Nomination Numbers: What Does This Mean? By Rev. Martin Noland

The number of nominations for synodical president and vice-presidents were released last week.   The most significant datum was the difference in nominations between the incumbent, President Gerald Kieschnick, and the leading candidate, the Rev. Matthew Harrison.   The former received 755 nominations and the latter 1,332 nominations.   That is a difference of 577 nominations; or put another way, Harrison obtained 64% of the Kieschnick/Harrison nominations (1332 divided by 755+1322).   What does this mean?

Most simply and directly, it means that out of the congregations nominating these two candidates, close to two-thirds nominated Harrison.   I am not aware that any synodical convention has seen an incumbent challenged by that big of a difference in nominations by the next closest candidate.   Mollie Hemingway has reported on the recent numbers here:

Besides Harrison’s two-thirds lead, what does this mean?   We won’t know for sure until the elections in Houston, but I think it means the passing of a generation of Lutheran pastors and their allied lay leaders.   If I am right, I will stand at attention and salute them, for they carried on the Gospel during troubled times in our society and our church.   They deserve all of our respect and honor.

Here is why I think it is the passing of a generation.   Let us say that pastors retire at age 75 from full-time service and activity at the synodical level.   I know many retire earlier, but let’s use that figure as an outside number.   Let’s also assume that these pastors were ordained and began ministry at age 25.   I know a few started younger back when there was only a B.Div., and many have started later due to second-careers.   But let’s use that as an outside number.

Here we are in the year 2010.   Pastors retiring this year at age 75 were born in 1935 and began their ministry in 1960.   These men, who are the most senior pastors active in the synod today, bore the brunt of the synodical controversies in the 1960s and early 1970s.   Let’s call them the “troubled generation.”   Most of them were torn between their allegiance to their friends and liberal seminary professors, on the one side, and their allegiance to the Lutheran faith and the LCMS, on the other.   They endured fifteen years of conflict in the synod, at synodical conventions, district conventions, and circuit meetings.   Then the whole thing “blew up” in 1974-76.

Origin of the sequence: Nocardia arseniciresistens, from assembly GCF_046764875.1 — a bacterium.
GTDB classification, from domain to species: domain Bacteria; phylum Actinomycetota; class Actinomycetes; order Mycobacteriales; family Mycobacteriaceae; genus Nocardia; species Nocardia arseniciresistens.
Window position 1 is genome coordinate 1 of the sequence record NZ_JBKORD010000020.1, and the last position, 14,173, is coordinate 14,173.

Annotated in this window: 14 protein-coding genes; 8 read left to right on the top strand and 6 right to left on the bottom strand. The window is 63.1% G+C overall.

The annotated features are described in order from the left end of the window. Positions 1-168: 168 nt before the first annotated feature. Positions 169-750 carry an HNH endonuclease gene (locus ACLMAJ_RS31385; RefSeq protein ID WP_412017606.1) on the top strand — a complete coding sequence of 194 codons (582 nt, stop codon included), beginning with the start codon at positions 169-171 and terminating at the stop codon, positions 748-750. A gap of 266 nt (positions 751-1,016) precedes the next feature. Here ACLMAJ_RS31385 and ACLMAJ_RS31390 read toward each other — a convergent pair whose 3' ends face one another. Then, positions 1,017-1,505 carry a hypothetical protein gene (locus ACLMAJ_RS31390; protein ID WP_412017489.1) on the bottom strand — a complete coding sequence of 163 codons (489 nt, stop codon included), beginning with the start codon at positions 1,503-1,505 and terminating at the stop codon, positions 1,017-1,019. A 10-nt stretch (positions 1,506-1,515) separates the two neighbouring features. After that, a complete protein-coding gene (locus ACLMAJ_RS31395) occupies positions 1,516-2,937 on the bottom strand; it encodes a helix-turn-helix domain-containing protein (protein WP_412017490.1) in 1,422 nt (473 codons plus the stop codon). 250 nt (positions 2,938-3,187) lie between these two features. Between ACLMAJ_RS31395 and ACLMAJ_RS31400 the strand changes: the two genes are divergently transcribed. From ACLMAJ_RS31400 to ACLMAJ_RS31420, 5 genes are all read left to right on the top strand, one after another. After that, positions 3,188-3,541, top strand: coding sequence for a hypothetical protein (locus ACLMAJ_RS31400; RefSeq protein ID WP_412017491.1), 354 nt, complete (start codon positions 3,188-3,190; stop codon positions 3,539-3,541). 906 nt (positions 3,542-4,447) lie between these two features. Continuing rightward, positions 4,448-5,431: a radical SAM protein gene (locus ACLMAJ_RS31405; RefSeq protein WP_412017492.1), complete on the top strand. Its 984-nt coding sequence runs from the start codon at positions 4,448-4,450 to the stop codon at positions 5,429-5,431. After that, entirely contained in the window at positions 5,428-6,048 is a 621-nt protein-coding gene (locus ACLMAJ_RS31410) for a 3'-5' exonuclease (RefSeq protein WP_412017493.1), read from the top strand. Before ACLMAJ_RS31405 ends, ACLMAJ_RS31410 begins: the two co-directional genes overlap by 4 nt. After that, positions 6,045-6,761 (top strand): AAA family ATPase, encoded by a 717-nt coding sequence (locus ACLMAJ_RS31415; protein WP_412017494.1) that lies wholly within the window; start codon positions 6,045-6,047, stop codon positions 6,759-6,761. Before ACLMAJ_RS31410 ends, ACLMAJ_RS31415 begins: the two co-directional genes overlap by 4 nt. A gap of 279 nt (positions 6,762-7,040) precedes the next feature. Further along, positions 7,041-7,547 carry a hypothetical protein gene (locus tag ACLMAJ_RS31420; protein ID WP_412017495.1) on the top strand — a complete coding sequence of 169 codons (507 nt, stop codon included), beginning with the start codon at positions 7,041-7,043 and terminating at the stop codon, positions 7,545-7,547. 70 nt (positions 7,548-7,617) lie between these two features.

Starting with ordinations in 1976, younger pastors entering into ministry were neither trained by liberal-oriented professors nor had to deal with the old synodical conflicts.   Let’s call them the “loyal generation.”   That means that there presently are 16 years (1960-1976) worth of pastors who were from the “troubled” generation and 33 years (1976-2009) worth of pastors from the “loyal generation.”   Doing the math, in a general way, this means that two-thirds of the pastors in our synod are from the “loyal generation” and one-third from the “troubled generation.”

The nominations match the split in generations.   It means that the pastors of the “loyal generation” now outnumber the “troubled generation” two to one.   That will see significant results in the 2010 and future conventions.

If this thinking is correct, i.e., that nominations approximate the split between generations of pastors in the LCMS, then why didn’t the “loyal generation” of pastors and their lay allies “take the helm” when they were in the majority.   That would have happened, by the same calculations, in the year 2001.   In that year, the “troubled generation” had 25 years worth of pastors (1951-1976) and the “loyal generation” had 25 years worth of pastors (1976-2001).

The completely unexpected death of President Barry was certainly one reason.   The “loyal generation” was expecting his re-election and had not vetted a candidate to replace him, as became obvious when they put forth several candidates—against each other!   The other reason may be that there were no candidates in the “loyal generation” (ordained 1976 or thereafter) who had sufficient administrative and synodical experience to be qualified for synodical president.